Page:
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Role innovation in the world of work

West, Michael (1987) Role innovation in the world of work. British Journal of Social Psychology, 26 (4). pp. 305-315. ISSN 0144-6665

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Abstract

Role innovation, the introduction of significant new behaviours into a role, has been a topic of interest in three diverse social science literatures, but few studies have been conducted in field settings. A longitudinal study of job change among 1700 male and female British managers is reported in which theoretical predictions about role innovation deriving from Nicholson's (1984) theory of work-role transitions are tested. Self-concepts and role requirements are examined as predictors of change in reported role innovation following work-role transitions. The relationships between role innovation and reported post-transition satisfaction and personal change are also examined. Job discretion and growth needs emerge consistently as predictors along with previous role innovation. The association between role innovation, satisfaction and personal change suggests that opportunities to role innovate contribute to psychological well-being at work and are exploited by those individuals who are also able to adapt themselves to their environments. The findings imply the need for modification of existing theory by incorporating social and motivational factors and suggest the value of typologies of role innovation.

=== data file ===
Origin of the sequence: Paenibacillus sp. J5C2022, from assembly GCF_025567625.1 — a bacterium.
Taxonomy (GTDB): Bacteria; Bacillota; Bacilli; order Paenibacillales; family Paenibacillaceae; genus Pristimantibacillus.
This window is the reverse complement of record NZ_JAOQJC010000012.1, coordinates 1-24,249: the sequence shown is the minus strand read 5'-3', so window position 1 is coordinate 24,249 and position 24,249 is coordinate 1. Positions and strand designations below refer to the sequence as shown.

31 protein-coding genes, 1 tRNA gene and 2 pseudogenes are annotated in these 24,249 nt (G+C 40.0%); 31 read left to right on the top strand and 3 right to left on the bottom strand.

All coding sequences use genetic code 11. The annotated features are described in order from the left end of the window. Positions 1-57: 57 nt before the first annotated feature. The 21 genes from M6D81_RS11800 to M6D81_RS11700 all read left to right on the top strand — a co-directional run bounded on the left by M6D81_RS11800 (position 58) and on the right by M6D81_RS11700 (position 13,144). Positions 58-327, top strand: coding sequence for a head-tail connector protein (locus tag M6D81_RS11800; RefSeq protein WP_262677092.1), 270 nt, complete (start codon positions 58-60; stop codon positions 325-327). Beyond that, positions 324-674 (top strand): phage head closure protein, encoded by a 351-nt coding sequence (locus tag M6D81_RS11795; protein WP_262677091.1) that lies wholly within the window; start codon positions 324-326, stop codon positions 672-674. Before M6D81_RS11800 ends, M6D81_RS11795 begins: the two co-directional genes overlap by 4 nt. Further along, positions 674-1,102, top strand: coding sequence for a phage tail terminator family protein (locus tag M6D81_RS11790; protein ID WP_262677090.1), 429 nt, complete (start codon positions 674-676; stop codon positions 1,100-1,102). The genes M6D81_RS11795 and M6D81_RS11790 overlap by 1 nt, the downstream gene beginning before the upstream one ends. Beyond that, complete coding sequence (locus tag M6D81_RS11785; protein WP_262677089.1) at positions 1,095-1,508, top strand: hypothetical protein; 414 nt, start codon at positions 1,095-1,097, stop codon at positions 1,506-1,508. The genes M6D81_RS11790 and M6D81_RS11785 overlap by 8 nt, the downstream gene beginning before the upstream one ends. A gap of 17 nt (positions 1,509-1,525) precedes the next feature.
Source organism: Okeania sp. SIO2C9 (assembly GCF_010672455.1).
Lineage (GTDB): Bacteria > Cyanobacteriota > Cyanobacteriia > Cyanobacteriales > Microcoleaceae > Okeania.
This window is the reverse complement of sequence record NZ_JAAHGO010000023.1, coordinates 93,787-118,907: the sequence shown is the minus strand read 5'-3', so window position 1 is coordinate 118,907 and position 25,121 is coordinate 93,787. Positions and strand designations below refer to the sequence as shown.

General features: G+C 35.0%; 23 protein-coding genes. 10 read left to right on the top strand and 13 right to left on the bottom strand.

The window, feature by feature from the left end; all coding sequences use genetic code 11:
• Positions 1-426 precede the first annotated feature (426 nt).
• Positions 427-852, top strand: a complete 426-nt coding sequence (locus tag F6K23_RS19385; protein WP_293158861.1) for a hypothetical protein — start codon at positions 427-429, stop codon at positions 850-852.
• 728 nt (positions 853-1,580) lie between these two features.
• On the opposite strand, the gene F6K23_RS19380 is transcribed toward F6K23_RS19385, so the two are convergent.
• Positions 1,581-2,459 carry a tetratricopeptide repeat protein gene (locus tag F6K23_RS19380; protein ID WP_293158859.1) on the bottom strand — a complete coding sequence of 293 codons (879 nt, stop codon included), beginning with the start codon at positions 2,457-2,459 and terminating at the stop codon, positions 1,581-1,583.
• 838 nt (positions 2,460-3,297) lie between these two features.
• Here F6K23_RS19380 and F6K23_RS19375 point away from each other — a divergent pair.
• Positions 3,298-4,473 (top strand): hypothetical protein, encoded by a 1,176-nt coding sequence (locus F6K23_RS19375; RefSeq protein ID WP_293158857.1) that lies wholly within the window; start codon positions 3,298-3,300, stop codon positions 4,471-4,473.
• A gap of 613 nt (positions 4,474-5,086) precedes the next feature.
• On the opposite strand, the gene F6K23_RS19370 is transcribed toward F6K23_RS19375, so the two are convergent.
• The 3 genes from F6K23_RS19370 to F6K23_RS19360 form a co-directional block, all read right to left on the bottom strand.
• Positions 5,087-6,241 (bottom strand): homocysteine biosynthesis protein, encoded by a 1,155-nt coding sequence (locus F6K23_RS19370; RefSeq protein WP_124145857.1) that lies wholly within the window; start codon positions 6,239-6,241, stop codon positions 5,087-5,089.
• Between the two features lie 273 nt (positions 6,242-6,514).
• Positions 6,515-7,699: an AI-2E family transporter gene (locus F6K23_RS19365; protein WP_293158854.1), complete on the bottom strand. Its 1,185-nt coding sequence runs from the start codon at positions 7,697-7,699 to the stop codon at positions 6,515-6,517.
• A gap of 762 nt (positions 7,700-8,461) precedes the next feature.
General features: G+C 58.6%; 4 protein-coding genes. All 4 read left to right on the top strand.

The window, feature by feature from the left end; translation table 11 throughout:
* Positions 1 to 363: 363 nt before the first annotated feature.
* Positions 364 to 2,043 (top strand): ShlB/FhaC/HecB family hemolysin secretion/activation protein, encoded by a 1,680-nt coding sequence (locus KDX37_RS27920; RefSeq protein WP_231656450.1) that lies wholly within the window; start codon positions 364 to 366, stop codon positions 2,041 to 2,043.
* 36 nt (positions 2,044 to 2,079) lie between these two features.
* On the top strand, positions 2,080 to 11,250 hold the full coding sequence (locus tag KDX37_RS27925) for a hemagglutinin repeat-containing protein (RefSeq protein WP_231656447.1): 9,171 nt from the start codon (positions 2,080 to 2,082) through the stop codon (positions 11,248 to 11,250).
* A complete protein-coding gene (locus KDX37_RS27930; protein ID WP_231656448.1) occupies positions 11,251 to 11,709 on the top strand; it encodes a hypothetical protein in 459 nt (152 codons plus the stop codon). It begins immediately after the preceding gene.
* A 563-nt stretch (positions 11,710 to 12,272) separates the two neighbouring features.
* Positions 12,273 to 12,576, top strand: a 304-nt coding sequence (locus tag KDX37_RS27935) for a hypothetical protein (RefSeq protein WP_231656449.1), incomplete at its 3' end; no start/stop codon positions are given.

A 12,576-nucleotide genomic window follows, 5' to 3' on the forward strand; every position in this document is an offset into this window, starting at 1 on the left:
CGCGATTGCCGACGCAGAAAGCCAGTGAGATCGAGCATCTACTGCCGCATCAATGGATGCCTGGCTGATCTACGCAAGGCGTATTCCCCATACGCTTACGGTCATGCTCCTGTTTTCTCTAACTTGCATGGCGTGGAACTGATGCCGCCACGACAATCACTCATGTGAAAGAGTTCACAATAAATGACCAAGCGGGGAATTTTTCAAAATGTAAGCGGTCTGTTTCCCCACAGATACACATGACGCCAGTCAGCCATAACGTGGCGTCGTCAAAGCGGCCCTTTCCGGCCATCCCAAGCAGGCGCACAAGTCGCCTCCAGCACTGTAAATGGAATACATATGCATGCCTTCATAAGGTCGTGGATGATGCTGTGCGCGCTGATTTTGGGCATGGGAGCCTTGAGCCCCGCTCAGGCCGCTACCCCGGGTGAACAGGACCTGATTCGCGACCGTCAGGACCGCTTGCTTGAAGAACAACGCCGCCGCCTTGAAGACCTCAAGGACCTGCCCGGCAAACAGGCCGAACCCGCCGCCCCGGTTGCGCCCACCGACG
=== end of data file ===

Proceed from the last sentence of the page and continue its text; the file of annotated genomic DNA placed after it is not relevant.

Item Type: Article
Journal or Publication Title: British Journal of Social Psychology
Subjects: H Social Sciences > HD Industries. Land use. Labor
Departments: Lancaster University Management School > Lancaster University Management School - Other > Centre for Performance-Led HR
ID Code: 57356
Deposited By: ep_importer_pure
Deposited On: 05 Oct 2012 09:05
Refereed?: Yes
Published?: Published
Last Modified: 09 Apr 2014 23:59
Identification Number:
URI: http://eprints.lancs.ac.uk/id/eprint/57356

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